I.N.S. Tarangini – Circumnavigation Voyage (23.1.2003 – 25.4.2004)

A Souvenir Sheet consisting of 1 no. of postage stamp on the INS Tarangini (A75), a three-masted barque of Indian Navy on its circumnavigation voyage :

2045 INS Tarangini Circumnavigation Voyage [India Souvenior Sheet of 1 stamp 2004]Issued by India

Issued on Apr 25, 2004

Issued for : The Department of Posts celebrates the spirit behind the circumnavigation voyage through the issue of this commemorative postage stamp on INS Tarangini.

Credits :
Stamp
& FDC : Kamleshwar Singh
Cancellation : Alka Sharma

Type : Miniature Sheet, Mint Condition

Colour : Multicolour

Denomination : 500 Paise

Print Quantity : 0.8 Million

Number per issue sheet : 40

Printing Process : Photo Offset

Printer : Madras Security Printers Ltd.

About : 

  • Relieving the saga of ancient mariners and sailing through storms and choppy seas, INS Tarangini has completed a voyage, the mission of which was goodwill and peace apart from the training of its cadets. INS Tarangini is a three-masted barque, designed by Colin Muddie, famous naval architect and yacht designer of United Kingdom and built by Goa Shipyard Ltd. The name ‘Tarangini’ is derived from the Hindi word ‘Tarang’ which means wave. The crest of the ship depicts a mother swan teaching her child to swim and fly, thus depicting the primary role of the ship in training cadets of the Indian Navy.
  • INS Tarangini was commissioned in the Indian Navy on November 11, 1997 and forms a part of the 1st Training Squadron, based at Kochi on the west coast of southern India. The Indian Naval ships – Tir, Krishna and Tarangini – are all meant for training but INS Tarangini is the only Sail Training Ship in the Indian Navy. Throughout the world, thirty Navies own sail ships and in Asia, INS Tarangini is the third one.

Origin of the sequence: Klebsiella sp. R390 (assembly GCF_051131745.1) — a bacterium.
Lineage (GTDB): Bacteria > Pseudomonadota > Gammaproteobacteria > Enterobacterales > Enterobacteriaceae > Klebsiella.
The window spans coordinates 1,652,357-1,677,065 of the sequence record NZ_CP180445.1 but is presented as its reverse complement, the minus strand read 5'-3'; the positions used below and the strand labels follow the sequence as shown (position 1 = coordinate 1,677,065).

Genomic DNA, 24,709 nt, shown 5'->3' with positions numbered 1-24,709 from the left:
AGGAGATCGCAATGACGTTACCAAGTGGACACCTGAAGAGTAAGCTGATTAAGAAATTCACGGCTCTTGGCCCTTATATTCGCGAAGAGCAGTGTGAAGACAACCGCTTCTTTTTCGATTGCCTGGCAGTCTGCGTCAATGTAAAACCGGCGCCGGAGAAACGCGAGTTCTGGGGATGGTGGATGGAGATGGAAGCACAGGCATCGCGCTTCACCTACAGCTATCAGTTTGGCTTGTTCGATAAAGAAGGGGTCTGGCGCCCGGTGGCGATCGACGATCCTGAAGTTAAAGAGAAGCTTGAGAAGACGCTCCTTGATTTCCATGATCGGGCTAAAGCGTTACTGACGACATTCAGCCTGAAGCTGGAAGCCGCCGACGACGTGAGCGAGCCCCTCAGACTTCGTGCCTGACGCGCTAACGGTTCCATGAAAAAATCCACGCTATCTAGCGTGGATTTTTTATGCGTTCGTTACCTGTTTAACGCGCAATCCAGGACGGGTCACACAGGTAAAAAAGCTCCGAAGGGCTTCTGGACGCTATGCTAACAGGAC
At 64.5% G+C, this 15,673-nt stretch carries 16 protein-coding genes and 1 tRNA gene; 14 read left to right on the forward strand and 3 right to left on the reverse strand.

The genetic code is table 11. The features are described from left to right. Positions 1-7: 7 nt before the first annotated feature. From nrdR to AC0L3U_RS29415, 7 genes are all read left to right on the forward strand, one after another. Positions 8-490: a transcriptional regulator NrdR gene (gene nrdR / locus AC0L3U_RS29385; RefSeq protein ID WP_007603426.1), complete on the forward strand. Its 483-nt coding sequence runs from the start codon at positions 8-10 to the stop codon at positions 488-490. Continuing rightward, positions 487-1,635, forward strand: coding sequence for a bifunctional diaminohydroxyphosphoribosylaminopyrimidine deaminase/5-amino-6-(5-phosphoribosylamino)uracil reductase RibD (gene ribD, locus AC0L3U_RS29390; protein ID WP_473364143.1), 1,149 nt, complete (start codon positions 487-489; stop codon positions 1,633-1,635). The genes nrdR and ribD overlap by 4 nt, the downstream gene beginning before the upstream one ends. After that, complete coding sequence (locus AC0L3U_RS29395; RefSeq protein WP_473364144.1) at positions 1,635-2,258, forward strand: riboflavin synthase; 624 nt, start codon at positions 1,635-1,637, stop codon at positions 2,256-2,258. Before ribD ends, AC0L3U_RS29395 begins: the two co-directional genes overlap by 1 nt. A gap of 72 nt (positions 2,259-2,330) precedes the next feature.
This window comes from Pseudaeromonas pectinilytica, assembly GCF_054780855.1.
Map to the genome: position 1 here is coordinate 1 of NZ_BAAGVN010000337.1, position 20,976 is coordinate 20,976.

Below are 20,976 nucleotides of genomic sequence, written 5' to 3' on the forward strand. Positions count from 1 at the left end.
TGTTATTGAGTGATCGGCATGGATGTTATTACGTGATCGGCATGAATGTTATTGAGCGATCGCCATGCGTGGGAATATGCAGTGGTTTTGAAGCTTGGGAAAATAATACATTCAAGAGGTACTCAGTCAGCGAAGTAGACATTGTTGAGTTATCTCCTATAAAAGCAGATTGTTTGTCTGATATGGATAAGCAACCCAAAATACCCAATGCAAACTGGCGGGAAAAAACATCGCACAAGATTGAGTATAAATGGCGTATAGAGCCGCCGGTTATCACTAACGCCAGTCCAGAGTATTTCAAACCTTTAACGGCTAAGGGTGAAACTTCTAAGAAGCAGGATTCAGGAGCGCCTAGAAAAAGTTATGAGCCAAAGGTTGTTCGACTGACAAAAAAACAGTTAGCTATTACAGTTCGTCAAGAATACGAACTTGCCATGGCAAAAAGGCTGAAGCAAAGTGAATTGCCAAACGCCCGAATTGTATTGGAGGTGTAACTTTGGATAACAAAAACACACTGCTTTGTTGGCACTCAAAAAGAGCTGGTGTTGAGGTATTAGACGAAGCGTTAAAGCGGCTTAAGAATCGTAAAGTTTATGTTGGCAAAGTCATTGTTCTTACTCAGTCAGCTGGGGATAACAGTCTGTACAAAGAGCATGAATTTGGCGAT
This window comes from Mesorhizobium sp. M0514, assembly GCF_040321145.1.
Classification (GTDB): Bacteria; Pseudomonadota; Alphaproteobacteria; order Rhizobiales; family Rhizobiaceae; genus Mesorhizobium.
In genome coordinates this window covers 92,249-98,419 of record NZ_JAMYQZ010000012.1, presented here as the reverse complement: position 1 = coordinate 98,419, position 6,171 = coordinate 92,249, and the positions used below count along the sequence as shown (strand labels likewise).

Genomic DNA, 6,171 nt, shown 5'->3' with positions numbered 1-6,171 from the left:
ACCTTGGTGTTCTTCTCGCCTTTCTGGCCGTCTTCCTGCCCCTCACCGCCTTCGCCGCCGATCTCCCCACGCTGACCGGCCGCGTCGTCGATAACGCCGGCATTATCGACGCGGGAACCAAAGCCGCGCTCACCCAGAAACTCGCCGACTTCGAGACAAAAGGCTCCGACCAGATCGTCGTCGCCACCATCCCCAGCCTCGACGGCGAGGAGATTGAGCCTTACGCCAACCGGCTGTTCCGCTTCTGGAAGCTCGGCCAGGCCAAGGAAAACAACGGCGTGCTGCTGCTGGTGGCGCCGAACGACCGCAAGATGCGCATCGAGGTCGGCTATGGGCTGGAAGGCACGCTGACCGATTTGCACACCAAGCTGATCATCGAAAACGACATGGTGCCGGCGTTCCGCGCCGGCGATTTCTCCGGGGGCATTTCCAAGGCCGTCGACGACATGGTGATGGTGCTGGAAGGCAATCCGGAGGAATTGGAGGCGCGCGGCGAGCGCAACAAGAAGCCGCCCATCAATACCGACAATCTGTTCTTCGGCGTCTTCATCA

• Sail training ships are increasingly being used as basic seamanship and character building platforms by navies the world over. Sailing platforms provide an ideal setting to provide first-hand experience of the vagaries of the sea to cadets embarking on a naval career. All sailing manoeuvres require experience of the basic elements of marine environment viz. wind and weather. They also need a good deal of sea sense. Sail training imparts all these virtues. The objective of the circumnavigation voyage is not just to teach cadets seamanship, navigation, astro-navigation, semaphore and morse light signalling but also inculcate in them courage, camaraderie and endurance. INS Tarangini, primarily meant for the sail training of Cadets of First Training Squadron, also conducts sail training capsules for cadets of the National Defence Academy, Naval Academy and INS Shivaji.
  • INS Tarangini set sail on the circumnavigation voyage on January 23, 2003. It battled wind and waves to proudly fly the National Flag and the Naval Ensign at 36 ports in 18 countries and six continents. It covered 33,000 nautical miles travelling through the Arabian Sea, the pirate-infested Red Sea, the narrow Suez Canal, the turbulent Mediterranean, the chilly Atlantic, the Great Lakes, Panama Canal and the stormy Pacific. Propagating the theme of “Bridges of Friendship across the Oceans”, the voyage aimed at broadening the horizons of young officers and officer-trainees by exposing them to the socio-political, cultural and maritime facets of different countries and to inculcate in them a spirit of adventure, esprit de corps, physical and mental agility.
  • INS Tarangini stole the show at the Tall Ship races in the Great Lakes. Sailing ships from 24 countries, some with centuries-old sailing traditions, had participated in the event. The Tarangini came first in two races and third in the remaining two of the Youth Sailing Division, the main category of races. Besides, the Indians were the overall champions. The Tarangini was unanimously judged the best ship. Because it had come from the farthest country, the Indian vessel got the Long Distance Ship award too.
  • Tarangini’s voyage not only symbolises the grit and determination of her crew, but also signals the sea-fearing capabilities, global reach and sustainability of the Indian Navy. The ship has proved herself to be a true ambassador of the nation wherever she has unfurled her sails. Tarangini – true to her name – made waves by her consistent and superlative performance during the entire circumnavigation voyage.
  • Text : Based on material given by the proponent.

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